31 May Mobile phone thumb pain
If you’ve recently found yourself with sore thumbs you’re not alone. Melbourne Hand Rehab Director Karen Fitt was recently featured in The Australian Newspaper to share her insights on the rise of mobile phone use thumb injuries.
Aussie physios seeing jump in thumb injuries from excessive mobile phone use.
Doom scrolling on mobile phones has rocketed since the arrival of Covid-19, which has brought with it an increase in thumb injuries.
Australian physios report seeing a jump in people presenting with sore thumbs and other hand injuries from overusing their devices.
“There is most definitely an increase in thumb pain in clients that we see in private practice from excessive scrolling on phones, no doubt about it,” Melbourne physio and hand therapist Karen Fitt said.
“Since Covid hit, time on phones has increased by 50 per cent or more and that leads to a commensurate increase in some pain and injuries. And definitely, that’s what we see in the clinic.”
Mindless scrolling has led more people to develop thumb injuries, experts say.
Ms Fitt said the problem was caused because the tendons around the thumb were working in an abnormal way.
“If you think about how most people would hold their phone, and they just flick up with their thumb, there’s two problems with that,” she said.
“It’s not a normal movement that we would make and so that tendon isn’t really designed to work in a repetitive, straightening up motion. You’re overloading that tendon and asking it to do something that it doesn’t normally do.
“The other problem with it is that it’s a very isolated movement – the rest of the arm and the wrist all stays quite stationary, and the whole movement just comes from one or two little joints in the thumb.
“Those two things together lead to irritation, inflammation, aggravation of the tendons around the thumb that are working in an abnormal way, and also irritation of the joint itself, because there might be a pre-existing bit of arthritis in that joint, or it’s just not used to that level of repetitive movement.
“So we see injuries to the joint and also to the tendons.”
While scrolling on a mobile phone could cause problems for the thumb, doing it on a desktop computer could also cause problems in the index finger.
“You often get a tendinitis in your index finger from scrolling when you’re on a desktop,” Ms Fitt said.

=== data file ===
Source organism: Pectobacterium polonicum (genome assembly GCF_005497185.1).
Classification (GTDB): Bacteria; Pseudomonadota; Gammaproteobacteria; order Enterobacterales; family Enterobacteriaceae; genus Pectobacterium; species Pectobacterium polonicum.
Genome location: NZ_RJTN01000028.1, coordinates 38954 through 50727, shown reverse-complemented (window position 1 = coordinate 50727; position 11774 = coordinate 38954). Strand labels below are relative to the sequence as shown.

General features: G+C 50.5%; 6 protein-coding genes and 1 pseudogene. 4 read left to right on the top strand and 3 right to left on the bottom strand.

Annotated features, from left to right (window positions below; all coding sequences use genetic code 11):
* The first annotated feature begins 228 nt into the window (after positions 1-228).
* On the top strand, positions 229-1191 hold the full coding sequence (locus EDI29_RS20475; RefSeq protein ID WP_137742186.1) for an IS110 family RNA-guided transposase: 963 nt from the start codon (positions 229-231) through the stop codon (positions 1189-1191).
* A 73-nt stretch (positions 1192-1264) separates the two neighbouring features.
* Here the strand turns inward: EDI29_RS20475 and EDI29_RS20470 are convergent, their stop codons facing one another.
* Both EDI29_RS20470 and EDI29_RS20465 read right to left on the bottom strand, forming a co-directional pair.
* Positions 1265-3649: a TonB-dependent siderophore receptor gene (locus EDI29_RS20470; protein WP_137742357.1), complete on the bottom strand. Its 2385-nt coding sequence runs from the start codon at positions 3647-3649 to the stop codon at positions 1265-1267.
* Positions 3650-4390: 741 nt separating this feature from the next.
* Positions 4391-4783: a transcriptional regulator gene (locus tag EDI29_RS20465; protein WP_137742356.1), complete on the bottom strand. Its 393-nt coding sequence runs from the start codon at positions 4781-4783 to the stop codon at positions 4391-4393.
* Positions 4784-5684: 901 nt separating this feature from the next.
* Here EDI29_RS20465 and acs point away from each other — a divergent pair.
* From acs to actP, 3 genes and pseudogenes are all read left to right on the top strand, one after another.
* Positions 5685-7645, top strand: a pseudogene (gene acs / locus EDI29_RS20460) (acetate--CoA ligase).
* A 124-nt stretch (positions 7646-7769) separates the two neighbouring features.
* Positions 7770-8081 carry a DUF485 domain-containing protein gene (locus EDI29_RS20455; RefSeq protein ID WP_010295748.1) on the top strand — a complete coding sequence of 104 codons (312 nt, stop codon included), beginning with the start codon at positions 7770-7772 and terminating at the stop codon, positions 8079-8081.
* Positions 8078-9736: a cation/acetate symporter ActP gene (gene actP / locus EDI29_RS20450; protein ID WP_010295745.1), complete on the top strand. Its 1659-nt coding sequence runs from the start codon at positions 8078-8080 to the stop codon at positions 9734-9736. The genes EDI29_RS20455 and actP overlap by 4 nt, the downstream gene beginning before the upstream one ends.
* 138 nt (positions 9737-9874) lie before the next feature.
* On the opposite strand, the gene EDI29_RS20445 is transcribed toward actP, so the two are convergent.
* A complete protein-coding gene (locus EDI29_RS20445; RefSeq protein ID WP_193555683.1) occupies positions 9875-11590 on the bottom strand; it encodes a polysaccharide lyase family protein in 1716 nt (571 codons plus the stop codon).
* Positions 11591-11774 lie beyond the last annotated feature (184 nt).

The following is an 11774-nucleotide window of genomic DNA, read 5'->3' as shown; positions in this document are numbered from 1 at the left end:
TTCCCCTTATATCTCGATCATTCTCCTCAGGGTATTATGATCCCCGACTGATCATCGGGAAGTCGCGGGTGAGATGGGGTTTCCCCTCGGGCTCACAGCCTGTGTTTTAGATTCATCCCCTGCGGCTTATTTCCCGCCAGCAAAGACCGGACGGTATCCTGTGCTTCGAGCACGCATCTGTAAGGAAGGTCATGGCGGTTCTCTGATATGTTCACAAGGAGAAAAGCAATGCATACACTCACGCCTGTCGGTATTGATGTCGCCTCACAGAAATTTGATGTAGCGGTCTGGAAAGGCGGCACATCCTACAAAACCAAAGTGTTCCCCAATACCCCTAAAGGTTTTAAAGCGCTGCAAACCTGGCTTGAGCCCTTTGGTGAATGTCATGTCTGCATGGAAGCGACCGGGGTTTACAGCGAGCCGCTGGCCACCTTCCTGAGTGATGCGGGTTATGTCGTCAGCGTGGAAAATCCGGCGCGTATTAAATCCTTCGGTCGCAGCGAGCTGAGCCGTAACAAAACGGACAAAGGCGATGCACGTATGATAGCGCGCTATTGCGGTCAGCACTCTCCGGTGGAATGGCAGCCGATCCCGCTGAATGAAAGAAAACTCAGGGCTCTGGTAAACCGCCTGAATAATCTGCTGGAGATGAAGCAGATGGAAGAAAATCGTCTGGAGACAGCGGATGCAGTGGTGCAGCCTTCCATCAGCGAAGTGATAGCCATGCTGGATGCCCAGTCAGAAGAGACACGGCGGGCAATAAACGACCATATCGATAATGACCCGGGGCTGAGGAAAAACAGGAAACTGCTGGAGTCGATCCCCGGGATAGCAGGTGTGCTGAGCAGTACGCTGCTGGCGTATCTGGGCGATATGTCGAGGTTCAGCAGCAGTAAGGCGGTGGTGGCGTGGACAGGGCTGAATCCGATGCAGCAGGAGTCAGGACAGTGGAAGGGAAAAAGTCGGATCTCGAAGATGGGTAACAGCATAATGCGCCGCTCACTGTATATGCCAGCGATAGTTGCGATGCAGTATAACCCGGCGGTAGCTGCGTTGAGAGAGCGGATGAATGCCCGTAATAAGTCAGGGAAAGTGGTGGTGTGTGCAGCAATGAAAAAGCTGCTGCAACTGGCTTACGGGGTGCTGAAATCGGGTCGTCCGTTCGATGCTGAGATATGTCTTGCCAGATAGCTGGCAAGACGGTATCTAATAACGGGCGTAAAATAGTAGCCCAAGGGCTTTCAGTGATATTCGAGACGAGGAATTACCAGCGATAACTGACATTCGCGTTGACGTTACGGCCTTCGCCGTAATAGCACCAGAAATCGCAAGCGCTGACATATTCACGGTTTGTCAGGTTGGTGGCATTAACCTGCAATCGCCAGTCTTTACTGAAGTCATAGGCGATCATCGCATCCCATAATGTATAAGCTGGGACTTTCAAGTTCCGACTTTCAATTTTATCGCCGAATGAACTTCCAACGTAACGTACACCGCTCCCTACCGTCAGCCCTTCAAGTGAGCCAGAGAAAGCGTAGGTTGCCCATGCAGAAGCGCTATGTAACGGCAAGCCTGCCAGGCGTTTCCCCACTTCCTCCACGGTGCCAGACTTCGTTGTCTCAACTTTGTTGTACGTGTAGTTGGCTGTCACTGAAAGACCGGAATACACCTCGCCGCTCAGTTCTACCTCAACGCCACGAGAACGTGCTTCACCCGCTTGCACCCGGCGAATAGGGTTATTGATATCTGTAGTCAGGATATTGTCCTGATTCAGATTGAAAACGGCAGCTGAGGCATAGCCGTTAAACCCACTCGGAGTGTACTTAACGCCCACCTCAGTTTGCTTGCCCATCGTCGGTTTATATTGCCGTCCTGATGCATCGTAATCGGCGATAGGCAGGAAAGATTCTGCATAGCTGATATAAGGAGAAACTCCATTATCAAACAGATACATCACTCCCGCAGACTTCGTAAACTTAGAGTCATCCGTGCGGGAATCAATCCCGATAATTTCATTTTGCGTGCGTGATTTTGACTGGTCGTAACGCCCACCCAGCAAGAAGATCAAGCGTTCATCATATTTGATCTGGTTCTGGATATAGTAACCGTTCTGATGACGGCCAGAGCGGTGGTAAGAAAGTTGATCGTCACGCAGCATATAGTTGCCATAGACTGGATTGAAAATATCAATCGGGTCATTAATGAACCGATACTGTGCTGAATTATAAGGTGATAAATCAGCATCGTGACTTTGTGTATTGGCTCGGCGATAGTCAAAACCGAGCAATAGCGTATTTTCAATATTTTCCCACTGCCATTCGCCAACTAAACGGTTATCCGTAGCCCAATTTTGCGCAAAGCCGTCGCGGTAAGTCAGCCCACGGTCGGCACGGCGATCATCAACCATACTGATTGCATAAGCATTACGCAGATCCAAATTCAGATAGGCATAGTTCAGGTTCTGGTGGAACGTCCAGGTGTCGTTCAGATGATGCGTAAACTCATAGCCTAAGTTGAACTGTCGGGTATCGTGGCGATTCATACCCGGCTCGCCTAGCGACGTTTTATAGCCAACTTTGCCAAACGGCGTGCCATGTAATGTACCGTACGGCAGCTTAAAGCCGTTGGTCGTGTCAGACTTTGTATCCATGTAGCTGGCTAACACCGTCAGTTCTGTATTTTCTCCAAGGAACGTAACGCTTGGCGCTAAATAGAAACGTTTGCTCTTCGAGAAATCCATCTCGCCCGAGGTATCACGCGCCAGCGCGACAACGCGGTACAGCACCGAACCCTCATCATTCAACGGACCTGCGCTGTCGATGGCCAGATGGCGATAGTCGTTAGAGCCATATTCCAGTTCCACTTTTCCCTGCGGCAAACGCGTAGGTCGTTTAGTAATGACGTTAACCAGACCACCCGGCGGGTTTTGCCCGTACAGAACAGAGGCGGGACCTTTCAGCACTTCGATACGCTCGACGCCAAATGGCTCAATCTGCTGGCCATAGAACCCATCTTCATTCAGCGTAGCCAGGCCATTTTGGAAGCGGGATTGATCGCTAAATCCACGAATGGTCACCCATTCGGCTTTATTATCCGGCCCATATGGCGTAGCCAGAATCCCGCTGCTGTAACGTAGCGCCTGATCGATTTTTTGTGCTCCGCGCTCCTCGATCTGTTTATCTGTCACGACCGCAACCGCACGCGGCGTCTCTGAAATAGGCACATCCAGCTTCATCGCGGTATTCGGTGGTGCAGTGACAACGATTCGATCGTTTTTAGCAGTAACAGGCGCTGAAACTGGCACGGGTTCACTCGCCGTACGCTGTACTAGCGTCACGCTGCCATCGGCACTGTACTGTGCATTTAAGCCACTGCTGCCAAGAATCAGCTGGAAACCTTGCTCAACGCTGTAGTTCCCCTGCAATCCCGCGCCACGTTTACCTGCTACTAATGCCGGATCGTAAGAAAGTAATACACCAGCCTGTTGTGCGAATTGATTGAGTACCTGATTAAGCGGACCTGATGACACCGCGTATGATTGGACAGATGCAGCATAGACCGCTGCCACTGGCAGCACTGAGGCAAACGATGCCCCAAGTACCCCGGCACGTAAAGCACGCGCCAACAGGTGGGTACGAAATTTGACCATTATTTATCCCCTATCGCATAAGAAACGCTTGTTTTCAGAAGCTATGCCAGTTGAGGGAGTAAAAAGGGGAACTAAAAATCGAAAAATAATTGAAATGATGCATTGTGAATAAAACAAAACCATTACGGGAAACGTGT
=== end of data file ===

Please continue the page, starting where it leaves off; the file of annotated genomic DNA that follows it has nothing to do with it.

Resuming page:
People aged from 40 were more likely to suffer from overuse injuries, but physios were also seeing them in children, she said.
The problems could become severe, affecting people’s ability to work in their day-to-day jobs.
But in good news, such injuries are not permanent and would settle with treatment, which usually involved splinting to give the finger a chance to rest, along with strengthening work.
The most important part of the treatment was advising people to stick to the guidelines of less than two hours per day of screen time outside of work and even less for children, Ms Fitt added.
People also need to change the way they hold their phone.
“(To try) scrolling with different fingers, not just always going on and on the thumb,” she said.
“The other part of this in terms of physical injuries is that scrolling really takes over the time that we would normally spend doing other physical activity and moving our bodies and so there’s that element as well.”
Australian Communications and Media Authority research released in December showed the Covid pandemic helped drive rapid growth in Australians’ online activity.
Aussies downloaded a total of 9.8 million terabytes of data in the three months to June 2021, a 20 per cent jump compared to June 2020.
The research showed Australians were increasingly turning to the internet for a range of everyday activities, including work, accessing services, banking and shopping.
If you are experiencing thumb, hand or wrist pain, don’t hesitate to get in touch. We’d love to help you.
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